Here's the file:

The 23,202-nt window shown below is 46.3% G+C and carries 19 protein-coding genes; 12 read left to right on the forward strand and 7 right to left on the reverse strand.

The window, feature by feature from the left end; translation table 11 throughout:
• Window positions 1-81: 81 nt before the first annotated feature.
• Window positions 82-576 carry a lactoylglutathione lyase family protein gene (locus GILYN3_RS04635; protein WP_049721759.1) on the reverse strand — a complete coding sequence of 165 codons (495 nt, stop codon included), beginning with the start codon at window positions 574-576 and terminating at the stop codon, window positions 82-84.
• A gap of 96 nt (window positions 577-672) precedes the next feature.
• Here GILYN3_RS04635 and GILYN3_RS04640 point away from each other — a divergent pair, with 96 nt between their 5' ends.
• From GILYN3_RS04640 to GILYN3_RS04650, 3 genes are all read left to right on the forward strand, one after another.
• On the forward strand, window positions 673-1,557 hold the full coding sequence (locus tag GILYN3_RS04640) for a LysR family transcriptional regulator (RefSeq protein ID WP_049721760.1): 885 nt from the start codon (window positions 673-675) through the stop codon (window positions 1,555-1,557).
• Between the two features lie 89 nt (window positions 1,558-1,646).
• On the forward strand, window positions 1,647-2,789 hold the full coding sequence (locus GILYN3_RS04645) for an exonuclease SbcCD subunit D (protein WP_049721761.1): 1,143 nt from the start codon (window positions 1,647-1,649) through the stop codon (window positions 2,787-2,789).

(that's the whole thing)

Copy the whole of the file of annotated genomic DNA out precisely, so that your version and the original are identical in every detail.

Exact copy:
The 23,202-nt window shown below is 46.3% G+C and carries 19 protein-coding genes; 12 read left to right on the forward strand and 7 right to left on the reverse strand.

The window, feature by feature from the left end; translation table 11 throughout:
• Window positions 1-81: 81 nt before the first annotated feature.
• Window positions 82-576 carry a lactoylglutathione lyase family protein gene (locus GILYN3_RS04635; protein WP_049721759.1) on the reverse strand — a complete coding sequence of 165 codons (495 nt, stop codon included), beginning with the start codon at window positions 574-576 and terminating at the stop codon, window positions 82-84.
• A gap of 96 nt (window positions 577-672) precedes the next feature.
• Here GILYN3_RS04635 and GILYN3_RS04640 point away from each other — a divergent pair, with 96 nt between their 5' ends.
• From GILYN3_RS04640 to GILYN3_RS04650, 3 genes are all read left to right on the forward strand, one after another.
• On the forward strand, window positions 673-1,557 hold the full coding sequence (locus tag GILYN3_RS04640) for a LysR family transcriptional regulator (RefSeq protein ID WP_049721760.1): 885 nt from the start codon (window positions 673-675) through the stop codon (window positions 1,555-1,557).
• Between the two features lie 89 nt (window positions 1,558-1,646).
• On the forward strand, window positions 1,647-2,789 hold the full coding sequence (locus GILYN3_RS04645) for an exonuclease SbcCD subunit D (protein WP_049721761.1): 1,143 nt from the start codon (window positions 1,647-1,649) through the stop codon (window positions 2,787-2,789).